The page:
Tuesday of this week was Makar Sankranti, the day when Spring returns to India. As Tim Miller noted in his blog this week, it is one of the few Hindu holidays to follow the solar, not lunar, cycle. A little more from Timji:
The days are visibly getting longer now and the Sun is coming into its waxing period of strength for the next six months. In India this is considered to be one of the most auspicious days of the year, associated with regeneration. During the month of Makara, Surya, the Sun, is visiting his son, Shani’s (Saturn’s), house because Shani is the ruling planet of Makara. Normally Surya and Shani don’t get along well, but for the next month there is an opportunity for fathers and sons to connect at a more harmonious and beneficial level. In the Mahabharata, Makar Sankranti is the day that Bhishma, grandfather of the Pandavas, made his exit from the world of men and returned to the land of the Devas.
If you’re unfamiliar with that part of the story, you should remedy that! Just kidding. If you haven’t read Ramesh Menon’s re-telling, he does an amazing job of capturing Bhisma’s agony but also calm as he awaits for an auspicious time for his life to end.
I’m pretty sure I’ve relayed the story that I first read Bhisma’s passing by Menon while in Tulum for Tim’s week-long training. Talk about an auspicious time! It was made even more moving by all the hard study, heart-opening and ragged emotions of the week.
You can get the quick version from Tim this week. He even put up a Part II on Wednesday afternoon that focuses on history’s only two “real” yogis.
During one of his discussions of Patanjali’s sutras, Tim Miller observed that one’s ishta devata–the aspect of the divine chosen for contemplation–should be “a role model.” Since we’re in the midst of Ganesha Chaturthi (which Tim blogs about this week), I thought I’d ponder my own ishta devata, Ganesha.
The ishta devata is the access point for the seeker, the face or facet of the unfathomable that allows us a way in, so to speak. The “in” is into ourselves and our universal nature, with the goal to see the eternal in yourself: “Thou art that,” you are the deity and the deity is you. Because I have something of a scholarly past, and because I’m a teacher, the aspect of Ganesha I most adore is Ekadanta–“single tusk.”
Here’s the story I love the most: The great sage Vyasa was preparing to compose The Mahabharata. Realizing the enormity of the task, he asked Ganesha to be his scribe. Ganesha readily agreed, provided it be done all at one sitting. It quickly became clear that an ordinary pen would not work, so rather than interrupt the poet’s stream of thought, Ganesha broke off his tusk and used it as his pen.
There are, of course, a ton of stories about how Ganesha broke his tusk, but this is my favorite. It’s my favorite because it presents such a different point of view of the poet than what I grew up with and studied. In that tradition, the poet is “possessed by the Muse,” sometimes even in a narcotic haze, a vehicle for the external. Here, God sits at the poet’s side, blank pages before Him, tusk in hand, waiting to hear the words of a human (albeit enlightened) sage.
So you find images of Ganesha, head cocked as if listening to Vyasa, broken tusk at the ready to copy down all that he hears with his great ears. Happy Ganesha Chaturthi! Jai, Ganesha!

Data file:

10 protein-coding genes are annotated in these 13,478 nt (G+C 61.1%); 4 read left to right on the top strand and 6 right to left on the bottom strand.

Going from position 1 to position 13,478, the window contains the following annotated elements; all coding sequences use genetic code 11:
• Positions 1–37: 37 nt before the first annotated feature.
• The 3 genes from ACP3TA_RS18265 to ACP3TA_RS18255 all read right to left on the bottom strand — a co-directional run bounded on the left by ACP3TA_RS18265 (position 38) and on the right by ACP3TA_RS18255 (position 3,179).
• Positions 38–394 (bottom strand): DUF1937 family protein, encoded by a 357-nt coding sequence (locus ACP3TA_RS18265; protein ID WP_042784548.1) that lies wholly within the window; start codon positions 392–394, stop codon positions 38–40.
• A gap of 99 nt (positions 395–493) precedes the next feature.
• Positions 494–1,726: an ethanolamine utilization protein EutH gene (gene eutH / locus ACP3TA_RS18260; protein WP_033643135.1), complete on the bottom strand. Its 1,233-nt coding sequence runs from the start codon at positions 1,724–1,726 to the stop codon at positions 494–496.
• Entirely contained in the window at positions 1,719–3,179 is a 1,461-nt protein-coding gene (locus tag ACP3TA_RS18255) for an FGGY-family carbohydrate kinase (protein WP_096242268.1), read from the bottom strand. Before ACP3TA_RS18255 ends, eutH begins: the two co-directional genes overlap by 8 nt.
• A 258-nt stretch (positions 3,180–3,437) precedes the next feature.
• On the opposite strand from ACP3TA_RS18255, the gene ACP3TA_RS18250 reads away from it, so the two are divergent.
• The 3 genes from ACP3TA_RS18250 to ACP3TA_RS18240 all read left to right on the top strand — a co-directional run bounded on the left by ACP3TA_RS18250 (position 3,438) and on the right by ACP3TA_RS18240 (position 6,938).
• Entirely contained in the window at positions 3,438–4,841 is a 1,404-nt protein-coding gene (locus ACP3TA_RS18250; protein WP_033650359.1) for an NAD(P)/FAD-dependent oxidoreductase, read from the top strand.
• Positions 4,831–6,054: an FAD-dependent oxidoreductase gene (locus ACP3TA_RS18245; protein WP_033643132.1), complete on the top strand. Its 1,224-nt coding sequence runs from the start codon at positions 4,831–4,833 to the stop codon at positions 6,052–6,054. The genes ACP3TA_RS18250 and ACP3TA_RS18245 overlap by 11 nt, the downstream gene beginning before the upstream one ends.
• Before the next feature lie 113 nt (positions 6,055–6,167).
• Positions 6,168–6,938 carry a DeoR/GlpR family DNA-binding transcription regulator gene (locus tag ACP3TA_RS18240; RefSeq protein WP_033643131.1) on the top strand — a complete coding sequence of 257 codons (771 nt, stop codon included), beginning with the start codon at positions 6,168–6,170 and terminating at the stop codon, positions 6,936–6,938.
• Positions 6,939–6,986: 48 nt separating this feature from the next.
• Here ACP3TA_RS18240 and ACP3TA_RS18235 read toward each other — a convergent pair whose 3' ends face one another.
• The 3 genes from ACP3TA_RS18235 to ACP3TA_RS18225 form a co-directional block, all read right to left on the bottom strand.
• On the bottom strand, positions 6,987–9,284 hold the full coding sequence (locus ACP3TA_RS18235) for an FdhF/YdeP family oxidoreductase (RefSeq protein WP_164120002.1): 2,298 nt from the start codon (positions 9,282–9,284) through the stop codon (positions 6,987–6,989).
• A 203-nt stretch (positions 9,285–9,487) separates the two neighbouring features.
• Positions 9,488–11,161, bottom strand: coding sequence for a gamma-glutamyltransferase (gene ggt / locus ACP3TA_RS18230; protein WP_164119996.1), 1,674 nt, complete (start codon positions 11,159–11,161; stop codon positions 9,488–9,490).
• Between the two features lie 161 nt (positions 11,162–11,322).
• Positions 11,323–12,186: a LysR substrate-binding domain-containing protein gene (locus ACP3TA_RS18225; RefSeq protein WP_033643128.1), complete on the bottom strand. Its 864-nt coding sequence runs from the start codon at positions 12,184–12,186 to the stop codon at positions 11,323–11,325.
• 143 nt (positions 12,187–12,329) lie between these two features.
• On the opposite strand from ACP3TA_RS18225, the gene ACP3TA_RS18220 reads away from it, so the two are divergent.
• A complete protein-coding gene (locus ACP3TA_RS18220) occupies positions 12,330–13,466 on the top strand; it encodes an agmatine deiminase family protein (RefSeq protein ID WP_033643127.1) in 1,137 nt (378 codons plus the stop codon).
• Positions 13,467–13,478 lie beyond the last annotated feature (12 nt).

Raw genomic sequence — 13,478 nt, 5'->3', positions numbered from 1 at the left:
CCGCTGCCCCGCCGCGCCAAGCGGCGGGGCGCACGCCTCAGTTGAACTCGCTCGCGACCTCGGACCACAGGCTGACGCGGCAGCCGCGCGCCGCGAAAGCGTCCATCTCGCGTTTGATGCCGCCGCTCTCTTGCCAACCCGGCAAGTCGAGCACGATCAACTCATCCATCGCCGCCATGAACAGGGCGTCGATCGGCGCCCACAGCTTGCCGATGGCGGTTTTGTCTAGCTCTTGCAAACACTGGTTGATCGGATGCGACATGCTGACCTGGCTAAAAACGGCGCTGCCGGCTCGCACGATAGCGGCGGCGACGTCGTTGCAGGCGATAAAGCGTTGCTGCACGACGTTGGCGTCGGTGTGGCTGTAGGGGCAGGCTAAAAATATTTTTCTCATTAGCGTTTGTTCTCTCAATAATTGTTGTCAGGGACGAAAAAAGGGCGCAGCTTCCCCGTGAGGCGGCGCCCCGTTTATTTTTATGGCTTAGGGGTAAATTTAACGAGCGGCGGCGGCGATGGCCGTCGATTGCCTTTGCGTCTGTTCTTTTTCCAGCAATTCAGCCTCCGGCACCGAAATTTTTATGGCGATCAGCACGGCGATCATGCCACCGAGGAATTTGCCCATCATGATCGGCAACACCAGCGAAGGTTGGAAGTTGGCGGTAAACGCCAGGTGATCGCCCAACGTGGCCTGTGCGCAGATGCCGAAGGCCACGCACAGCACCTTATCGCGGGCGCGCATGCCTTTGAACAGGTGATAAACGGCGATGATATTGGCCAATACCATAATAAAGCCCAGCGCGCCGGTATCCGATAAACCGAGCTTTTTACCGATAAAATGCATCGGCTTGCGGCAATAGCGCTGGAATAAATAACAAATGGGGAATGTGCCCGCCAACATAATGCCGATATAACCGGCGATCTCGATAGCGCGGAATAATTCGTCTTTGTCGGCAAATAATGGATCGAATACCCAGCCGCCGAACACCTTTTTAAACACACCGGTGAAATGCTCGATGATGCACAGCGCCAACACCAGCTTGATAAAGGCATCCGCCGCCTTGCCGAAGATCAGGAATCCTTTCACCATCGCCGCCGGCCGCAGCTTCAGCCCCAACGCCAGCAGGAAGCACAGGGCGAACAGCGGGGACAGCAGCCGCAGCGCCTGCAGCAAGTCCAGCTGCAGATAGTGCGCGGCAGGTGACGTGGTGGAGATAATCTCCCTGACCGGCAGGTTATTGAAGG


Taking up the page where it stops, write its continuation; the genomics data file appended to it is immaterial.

In a few hours, our little car will be packed full of a week’s worth of yoga outfits; hiking clothes and gear; multiple yoga rugs and mats; and bottles of wine to share at dinner.
Then we’ll hit the road for the 600-mile trip to Mt. Shasta for our week with Tim Miller.
That means it’s been a year since we last made that trek. And while I’ll admit I’m as excited as can be about the coming week, it’s really because of that week a year ago.
For me, Mt. Shasta in August of 2010 was when “it” all clicked.
At the risk of showing my hand too much as a “newbie,” I’m not hard pressed to trace my Ashtanga timeline. Dabbling with some classes (as well as some flow ones) for a few years as part of the overall exercise program, a couple of days of workshops with Tim (I’ll share my first Tim story at some point, I’m sure) during that … and then a slow, but inevitable move toward more and more yoga, less and less running and lifting weights.
In March of 2010, David Swenson came to Los Angeles for a two-day workshop. I just did the first day (I mean, second series, come on, get real!), and some of the seeds he tossed my way clearly sprouted. But I don’t think they ever were going to grow into mighty trees on their own.
Two months later, Danny Paradise swung through town. That definitely watered what David had left (especially the pranayama). And it was about that time that the local yoga studio began offering a morning Mysore program that I actually could get to, and not just one from 4 to 6 p.m.
Things are starting to click at this point.
And then Bobbie throws the eephus ball. “We should go to Shasta.”
We’d heard about Shasta from various friends and teachers, and Bobbie by now had gone through both Tim’s Tulum retreat and his two-week first series training. She was familiar with Tim. Me? Not so much.
But, as they say, the teacher comes when the student is ready. And everything was conspiring to make me ready.
So… I was game. What was the worst thing that could happen, right? (I actually had a pretty thorough list.)
This is where I think I have to step back and add some more details: I’m pretty pragmatic, pretty regular, pretty mainstream. In Tulum, Tim referred to me, nicely I’m sure, as the “archetypical stiff white guy.” You probably can hold that image with you for reference; just give me the benefit of the doubt that the worst 10%, maybe 20%, of what that means to you doesn’t apply to me. I don’t hunt or spend all my fall Sundays watching football, for instance.
But going off for a week to a yoga retreat? That doesn’t really fit my profile.
But off I went, anyway. Sometimes you just have to go, right?